CT Scans of Children

Although estimates vary a CT scan of the chest is equal to several hundred chest X-rays. Due to their age and the sensitivity of their developing organs children are more vulnerable than adults to radiation. A dose of radiation that does not harm an adult can place a child at an increased lifetime risk for cancer. Another issue concerns CT accessibility. CT scans have been available for many years but now they are much faster than in the past. Consequently, when a CT scan was ordered in the past sedation was often needed. Today, distraction is often successful and this is a smaller roadblock to obtaining a CT. Two areas where CT scans are frequently obtained and are unnecessary are for minor head injury and for abdominal pain.

Many children who experience a head injury and are seen in an emergency room do not need to have a head CT done. they can be managed by taking a careful history, performing a thorough exam and providing close follow-up. Although a parent may be reassured by the normal result the reassurance does not justify the radiation their child is exposed to.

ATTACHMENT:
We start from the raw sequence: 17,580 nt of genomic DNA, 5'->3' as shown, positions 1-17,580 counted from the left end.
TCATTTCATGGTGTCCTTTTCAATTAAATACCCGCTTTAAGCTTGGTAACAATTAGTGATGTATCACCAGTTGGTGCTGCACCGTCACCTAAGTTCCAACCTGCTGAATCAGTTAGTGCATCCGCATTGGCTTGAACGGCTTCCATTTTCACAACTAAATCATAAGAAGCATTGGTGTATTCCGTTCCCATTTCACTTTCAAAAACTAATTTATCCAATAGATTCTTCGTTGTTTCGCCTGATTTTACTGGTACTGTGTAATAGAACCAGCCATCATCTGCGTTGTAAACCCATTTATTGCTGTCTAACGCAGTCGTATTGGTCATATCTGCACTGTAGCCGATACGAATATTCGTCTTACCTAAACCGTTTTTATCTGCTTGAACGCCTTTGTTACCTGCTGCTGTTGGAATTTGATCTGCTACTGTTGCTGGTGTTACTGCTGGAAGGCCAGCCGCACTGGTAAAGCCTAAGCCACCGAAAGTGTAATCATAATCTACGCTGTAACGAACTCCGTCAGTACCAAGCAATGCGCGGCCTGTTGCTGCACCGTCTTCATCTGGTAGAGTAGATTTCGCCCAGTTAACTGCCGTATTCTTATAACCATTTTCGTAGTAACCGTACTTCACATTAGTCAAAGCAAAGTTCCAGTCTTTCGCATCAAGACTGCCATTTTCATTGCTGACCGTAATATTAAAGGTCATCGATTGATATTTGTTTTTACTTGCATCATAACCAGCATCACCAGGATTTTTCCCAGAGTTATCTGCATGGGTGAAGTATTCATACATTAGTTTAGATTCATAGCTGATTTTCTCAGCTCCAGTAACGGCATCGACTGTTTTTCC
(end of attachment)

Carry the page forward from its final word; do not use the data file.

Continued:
Another situation concerns the use of an abdominal CT scan in the diagnosis of appendicitis in children. Although CT scans are very good at making the diagnosis of appendicitis clinical diagnosis and the use of other non-radiation tests such as ultrasound can be very successful in the diagnosis and CT scans can be used on a limited basis depending on clinical course and examination findings.

CT scans are also frequently obtained to evaluate children who have their first seizure. In this situation as in the above examples the most important determinant of whether a CT actually needs to be obtained is the history and physical examination. If the history and physical examination do not point to structural problem with the brain a CT scan is not needed.

What should you do as a parent? Ask questions and listen to the answers. If you feel a CT is being done for reasons that do not justify the risk discuss your concerns with your child’s doctor. Almost always such a discussion will allow your child to receive the best care possible. If there is justification to do the test then do it.  If not, seek more advice and another opinion. As always, trust yourself and trust your doctor.